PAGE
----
Village festivals are filled with symbolism. At a festival in Karnataka, the Mariamman image is first painted in bright colours and put in a shelter of nim leaves and a sheep sacrificed to placate the goddess. Then a he-buffalo is sacrificed by untouchables and the head put in a pit before Mariamman. The blood and parts of the buffalo are mixed with rice and put in a large basket. This is caraga and it is carried in procession by untouchables followed by other villagers carrying sickles and weapons to guard it. At other shrines sheep are sacrificed and mixed with the caraga, which is then sprinkled on the fields and along the boundaries of the village, thus regenerating the soil and protecting the village. Even vegetarian farmers believe that the soil needs blood and if it is not given then human lives will be taken.
Festivals without animal sacrifice may offer boiled rice, fruit, flowers, cakes and sugar, and incense and camphor are burnt. There is Abishegam, ceremonial washing of the image twice a day, with water, oil, milk, coconut milk, turmeric, rose water, sandalwood, honey, sugar, limes, and a solution of the bark of certain trees, separately in a regular order. The image of the goddess is carried twice a day on the shoulders of devotees around the village and there may be a car procession one day. Under brahmanical influence, the image can be towed around a tank.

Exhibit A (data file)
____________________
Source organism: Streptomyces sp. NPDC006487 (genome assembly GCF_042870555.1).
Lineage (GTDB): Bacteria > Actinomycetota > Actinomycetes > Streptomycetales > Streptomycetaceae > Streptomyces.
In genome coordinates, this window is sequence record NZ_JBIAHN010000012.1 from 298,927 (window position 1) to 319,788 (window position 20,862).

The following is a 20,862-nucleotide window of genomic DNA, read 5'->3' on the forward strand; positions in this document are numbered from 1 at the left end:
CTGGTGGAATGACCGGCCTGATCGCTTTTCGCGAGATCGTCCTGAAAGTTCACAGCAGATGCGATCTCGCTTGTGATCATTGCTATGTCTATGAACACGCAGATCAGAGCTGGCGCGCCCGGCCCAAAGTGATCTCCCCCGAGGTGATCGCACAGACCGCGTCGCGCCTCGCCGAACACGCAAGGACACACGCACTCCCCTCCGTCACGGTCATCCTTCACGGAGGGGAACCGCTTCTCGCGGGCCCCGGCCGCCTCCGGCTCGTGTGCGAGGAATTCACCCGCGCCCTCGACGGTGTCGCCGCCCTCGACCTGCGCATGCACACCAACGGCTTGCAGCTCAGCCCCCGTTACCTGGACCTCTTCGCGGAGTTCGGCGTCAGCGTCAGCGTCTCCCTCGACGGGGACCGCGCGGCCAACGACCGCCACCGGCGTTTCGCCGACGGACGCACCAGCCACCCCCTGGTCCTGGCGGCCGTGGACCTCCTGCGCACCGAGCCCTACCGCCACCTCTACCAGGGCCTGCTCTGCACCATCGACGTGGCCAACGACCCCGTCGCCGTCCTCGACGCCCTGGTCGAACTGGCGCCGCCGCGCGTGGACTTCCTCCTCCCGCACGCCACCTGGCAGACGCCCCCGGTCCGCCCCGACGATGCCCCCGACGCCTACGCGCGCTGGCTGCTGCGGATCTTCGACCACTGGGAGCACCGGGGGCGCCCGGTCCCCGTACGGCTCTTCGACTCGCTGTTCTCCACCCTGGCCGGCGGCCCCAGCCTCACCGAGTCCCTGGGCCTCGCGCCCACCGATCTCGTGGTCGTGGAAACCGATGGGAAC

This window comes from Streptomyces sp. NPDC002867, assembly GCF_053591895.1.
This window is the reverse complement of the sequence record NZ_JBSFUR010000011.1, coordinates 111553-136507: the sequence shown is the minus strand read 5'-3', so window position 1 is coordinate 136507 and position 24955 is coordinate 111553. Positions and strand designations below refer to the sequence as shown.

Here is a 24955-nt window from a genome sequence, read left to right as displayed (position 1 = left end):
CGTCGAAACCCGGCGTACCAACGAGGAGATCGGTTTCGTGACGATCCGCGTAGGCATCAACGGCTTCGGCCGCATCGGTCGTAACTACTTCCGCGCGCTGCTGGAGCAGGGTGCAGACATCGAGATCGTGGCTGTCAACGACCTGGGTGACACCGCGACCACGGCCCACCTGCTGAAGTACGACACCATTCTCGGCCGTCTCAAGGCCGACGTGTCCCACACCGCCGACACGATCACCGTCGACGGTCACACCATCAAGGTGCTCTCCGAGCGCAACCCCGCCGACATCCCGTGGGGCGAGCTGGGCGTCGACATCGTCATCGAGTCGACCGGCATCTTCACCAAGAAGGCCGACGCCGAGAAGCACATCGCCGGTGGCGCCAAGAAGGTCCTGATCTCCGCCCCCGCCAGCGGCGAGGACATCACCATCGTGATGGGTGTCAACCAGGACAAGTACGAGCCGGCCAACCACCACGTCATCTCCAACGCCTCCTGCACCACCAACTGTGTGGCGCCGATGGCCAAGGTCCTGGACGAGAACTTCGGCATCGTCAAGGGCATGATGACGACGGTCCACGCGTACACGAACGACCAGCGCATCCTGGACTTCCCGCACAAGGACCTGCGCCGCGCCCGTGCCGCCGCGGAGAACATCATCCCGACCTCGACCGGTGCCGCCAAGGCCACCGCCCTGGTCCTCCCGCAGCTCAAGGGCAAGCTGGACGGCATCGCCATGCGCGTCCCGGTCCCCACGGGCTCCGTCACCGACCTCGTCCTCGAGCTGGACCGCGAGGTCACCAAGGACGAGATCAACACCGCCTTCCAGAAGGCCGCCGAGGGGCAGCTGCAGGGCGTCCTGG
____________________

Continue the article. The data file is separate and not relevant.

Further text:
At many festivals an important role is played by a Matangi, a low caste woman who is unmarried and holds the office for life. She is a living symbol of the goddess and becomes possessed by the goddess, dancing wildly, using obscene language, spitting at devotees, and pushing people around with her backside. The festival reverses social norms and the Matangi's behaviour, which would ordinarily be highly polluting, is purifying and people seek out her spit and insults.
Adherents Millions of villagers across South India worship Mariamman, especially in Tamil Nadu and Karnataka. Mariamman is one of the deities worshipped in almost every Tamil village. Nearly all members of a village participate in the goddess's festival, even brahmans and Muslims. The different castes to some extent mix freely. This is not the case in daily life. The ritual topography of a village in Karnataka, for example, has an inner village inhabited by the purest castes and the rest live outside this. The shrines of the goddess would be in the outside part of the village. The oldest, largest, and most important Hindu temple in Singapore is the Mariamman Temple, which was established early in the nineteenth century.
Pilgrims at a Mariamman festival wear mostly yellow, the colour of the goddess. Some men dress as tigers and other animals. Pilgrims may come because of a specific fear or debt or because one of their family has a disease associated with the goddess or they themselves have recovered from the disease. Particular castes are associated with Mariamman, such as fishermen and builders on the coast of Tamil Nadu. Pilgrims fast before the festival and bring offerings, such as money in a propitious amount, say one hundred and one rupees. Some pilgrims have made vows to Mariamman to walk on fire, carry burning pots on their heads, or perform covadi, when they swing suspended on hooks through their flesh.
Main Centre There is no one main centre for Mariamman.